Project's title: Environmental Justice Organisations, Liabilities and Trade
Project's duration: 2011-2015
Contact person: Alf Hornborg
Researchers in the project:
As global consumption of resources and human populations increase, the search for energy and materials cause the “commodity frontiers” to expand. Along the entire global chain of production, from extraction, to processing, to disposal, the impacts of pollution are distributed unequally among populations.
Those most heavily impacted are marginalized sectors of the population including poor people, women, minorities and particularly indigenous peoples, who depend most directly on natural resources for their livelihood.
Environmental Justice Organisations (EJOs) are civil society organisations involved in conflicts over resource extraction or waste disposal, focusing on the link between the need for environmental security and the defence of basic human rights with the aim to redress inequitable environmental burdens.
Environmental Justice Organisations, Liabilities and Trade is an FP7 project supported by the European Commission that will run from 2011 to 2015.
The project supports the work of Environmental Justice Organisations, uniting scientists, activist organisations, think-tanks, and policy-makers from the fields of environmental law, environmental health, political ecology, and ecological economics, to talk about issues related to Ecological Distribution.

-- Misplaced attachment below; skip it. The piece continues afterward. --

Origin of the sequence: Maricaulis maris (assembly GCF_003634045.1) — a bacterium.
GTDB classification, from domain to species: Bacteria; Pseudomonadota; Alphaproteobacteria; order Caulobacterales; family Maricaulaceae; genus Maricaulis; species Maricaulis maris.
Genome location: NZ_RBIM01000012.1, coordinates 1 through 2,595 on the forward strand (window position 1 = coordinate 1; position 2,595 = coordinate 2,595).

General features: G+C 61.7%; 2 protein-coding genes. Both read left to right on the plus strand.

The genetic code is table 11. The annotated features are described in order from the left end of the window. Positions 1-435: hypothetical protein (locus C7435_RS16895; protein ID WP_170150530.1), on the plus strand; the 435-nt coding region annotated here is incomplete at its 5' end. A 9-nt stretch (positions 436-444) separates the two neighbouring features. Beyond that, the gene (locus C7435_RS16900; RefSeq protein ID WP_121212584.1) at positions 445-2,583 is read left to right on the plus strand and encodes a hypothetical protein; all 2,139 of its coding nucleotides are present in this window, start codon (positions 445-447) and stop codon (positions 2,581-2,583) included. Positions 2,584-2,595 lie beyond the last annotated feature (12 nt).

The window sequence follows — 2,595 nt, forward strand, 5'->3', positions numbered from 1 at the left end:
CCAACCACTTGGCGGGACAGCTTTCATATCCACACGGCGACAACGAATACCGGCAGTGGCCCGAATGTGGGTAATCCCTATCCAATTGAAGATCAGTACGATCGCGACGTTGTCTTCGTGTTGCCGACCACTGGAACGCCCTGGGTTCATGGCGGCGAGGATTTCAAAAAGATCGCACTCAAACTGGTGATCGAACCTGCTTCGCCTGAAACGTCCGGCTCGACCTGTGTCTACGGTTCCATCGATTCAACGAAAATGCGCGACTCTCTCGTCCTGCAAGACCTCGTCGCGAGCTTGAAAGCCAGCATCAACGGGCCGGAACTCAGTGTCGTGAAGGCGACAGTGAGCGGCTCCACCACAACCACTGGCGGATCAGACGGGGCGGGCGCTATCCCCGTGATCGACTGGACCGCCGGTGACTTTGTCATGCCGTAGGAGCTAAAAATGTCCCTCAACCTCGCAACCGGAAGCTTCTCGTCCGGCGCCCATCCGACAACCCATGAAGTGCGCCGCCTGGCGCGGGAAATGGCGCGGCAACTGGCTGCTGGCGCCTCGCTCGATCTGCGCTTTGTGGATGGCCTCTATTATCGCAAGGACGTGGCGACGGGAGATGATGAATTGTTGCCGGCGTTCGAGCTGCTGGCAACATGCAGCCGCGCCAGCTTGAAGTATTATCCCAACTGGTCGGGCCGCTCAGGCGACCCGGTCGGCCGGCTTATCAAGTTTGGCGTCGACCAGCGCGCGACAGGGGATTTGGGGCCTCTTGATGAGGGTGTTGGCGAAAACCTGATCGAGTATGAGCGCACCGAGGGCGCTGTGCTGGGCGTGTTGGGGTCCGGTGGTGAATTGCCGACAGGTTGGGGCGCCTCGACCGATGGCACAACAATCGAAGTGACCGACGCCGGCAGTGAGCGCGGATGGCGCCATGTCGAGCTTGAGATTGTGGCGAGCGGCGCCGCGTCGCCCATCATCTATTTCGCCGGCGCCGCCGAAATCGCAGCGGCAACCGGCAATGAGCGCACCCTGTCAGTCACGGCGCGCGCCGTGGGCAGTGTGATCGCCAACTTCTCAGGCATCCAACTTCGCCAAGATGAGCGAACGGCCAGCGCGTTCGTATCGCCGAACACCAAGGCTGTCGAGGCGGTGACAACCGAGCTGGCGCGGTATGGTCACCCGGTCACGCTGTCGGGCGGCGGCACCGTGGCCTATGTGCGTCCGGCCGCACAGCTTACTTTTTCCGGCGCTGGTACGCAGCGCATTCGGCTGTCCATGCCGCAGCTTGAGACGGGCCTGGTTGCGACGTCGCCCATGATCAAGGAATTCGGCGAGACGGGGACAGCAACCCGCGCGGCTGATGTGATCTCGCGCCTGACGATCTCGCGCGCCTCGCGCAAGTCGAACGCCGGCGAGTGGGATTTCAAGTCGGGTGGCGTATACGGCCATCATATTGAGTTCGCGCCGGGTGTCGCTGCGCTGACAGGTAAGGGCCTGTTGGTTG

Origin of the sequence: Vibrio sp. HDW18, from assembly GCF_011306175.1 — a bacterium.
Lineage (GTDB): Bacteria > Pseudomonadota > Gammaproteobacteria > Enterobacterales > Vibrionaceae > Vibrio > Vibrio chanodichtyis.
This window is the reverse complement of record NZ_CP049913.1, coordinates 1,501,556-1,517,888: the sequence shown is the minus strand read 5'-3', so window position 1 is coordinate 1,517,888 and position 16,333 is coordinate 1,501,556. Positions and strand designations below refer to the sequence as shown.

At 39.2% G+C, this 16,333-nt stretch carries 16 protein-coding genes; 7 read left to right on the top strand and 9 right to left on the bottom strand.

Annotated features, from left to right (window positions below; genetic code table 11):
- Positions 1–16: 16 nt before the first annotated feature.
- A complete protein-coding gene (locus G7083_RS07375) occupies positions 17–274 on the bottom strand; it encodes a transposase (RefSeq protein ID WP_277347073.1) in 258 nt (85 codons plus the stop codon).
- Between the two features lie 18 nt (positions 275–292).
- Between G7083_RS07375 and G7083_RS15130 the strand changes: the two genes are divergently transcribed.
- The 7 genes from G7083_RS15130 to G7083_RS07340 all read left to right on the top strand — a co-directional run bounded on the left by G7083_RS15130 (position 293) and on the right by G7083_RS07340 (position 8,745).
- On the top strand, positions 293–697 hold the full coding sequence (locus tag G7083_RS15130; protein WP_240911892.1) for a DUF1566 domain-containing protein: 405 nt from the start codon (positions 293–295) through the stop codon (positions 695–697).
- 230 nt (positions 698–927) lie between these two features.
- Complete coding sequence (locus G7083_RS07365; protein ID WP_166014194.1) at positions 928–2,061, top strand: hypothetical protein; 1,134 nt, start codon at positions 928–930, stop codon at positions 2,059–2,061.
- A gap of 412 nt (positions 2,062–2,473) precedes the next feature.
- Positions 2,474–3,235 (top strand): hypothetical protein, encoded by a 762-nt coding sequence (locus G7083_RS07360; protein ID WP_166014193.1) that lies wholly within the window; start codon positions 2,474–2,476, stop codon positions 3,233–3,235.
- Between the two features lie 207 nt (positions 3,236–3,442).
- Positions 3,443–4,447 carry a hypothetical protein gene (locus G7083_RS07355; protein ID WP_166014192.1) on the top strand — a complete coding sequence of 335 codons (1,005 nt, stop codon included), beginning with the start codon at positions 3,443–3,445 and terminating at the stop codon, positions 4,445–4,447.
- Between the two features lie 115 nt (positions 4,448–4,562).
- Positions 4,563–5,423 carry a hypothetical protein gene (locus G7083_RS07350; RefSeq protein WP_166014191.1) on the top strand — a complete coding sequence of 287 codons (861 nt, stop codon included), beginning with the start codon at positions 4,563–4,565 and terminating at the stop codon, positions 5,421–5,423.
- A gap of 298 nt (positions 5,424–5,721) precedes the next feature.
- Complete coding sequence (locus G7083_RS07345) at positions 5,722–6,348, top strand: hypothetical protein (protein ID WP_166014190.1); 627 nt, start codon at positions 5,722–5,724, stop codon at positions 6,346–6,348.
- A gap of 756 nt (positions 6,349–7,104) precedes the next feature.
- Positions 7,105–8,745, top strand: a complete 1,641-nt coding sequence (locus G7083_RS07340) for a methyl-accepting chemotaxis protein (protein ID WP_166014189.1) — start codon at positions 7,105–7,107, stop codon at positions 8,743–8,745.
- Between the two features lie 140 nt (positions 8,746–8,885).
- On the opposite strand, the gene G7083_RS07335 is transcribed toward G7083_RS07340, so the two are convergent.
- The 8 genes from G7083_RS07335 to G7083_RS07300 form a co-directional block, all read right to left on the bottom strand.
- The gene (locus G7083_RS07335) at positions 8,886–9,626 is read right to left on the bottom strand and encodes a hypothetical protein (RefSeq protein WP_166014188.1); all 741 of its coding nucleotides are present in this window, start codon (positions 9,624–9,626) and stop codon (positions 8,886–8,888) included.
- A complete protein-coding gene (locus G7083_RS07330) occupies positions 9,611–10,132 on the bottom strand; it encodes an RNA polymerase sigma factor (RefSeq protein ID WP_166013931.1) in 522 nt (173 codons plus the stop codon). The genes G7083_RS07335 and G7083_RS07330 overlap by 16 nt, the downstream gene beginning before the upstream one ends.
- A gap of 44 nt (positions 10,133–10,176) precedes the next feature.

Central concepts are Ecological Debts (or Environmental Liabilities) and Ecologically Unequal Exchange. We focus on the use of these concepts in science and in environmental activism and policy-making.
The Action Plan of EJOLT comprises the production of databases, networking platforms, mutual case study development, workshops, possible legal actions, policy papers, dissemination of best practices, round-table events, and training materials on environmental conflicts for EJOs, other stakeholders and policy-makers, geared to a key issue of great immediate interest to society, namely: Which are the underlying causes of increasing ecological distribution conflicts at different scales, and how to turn such conflicts into forces for environmental sustainability?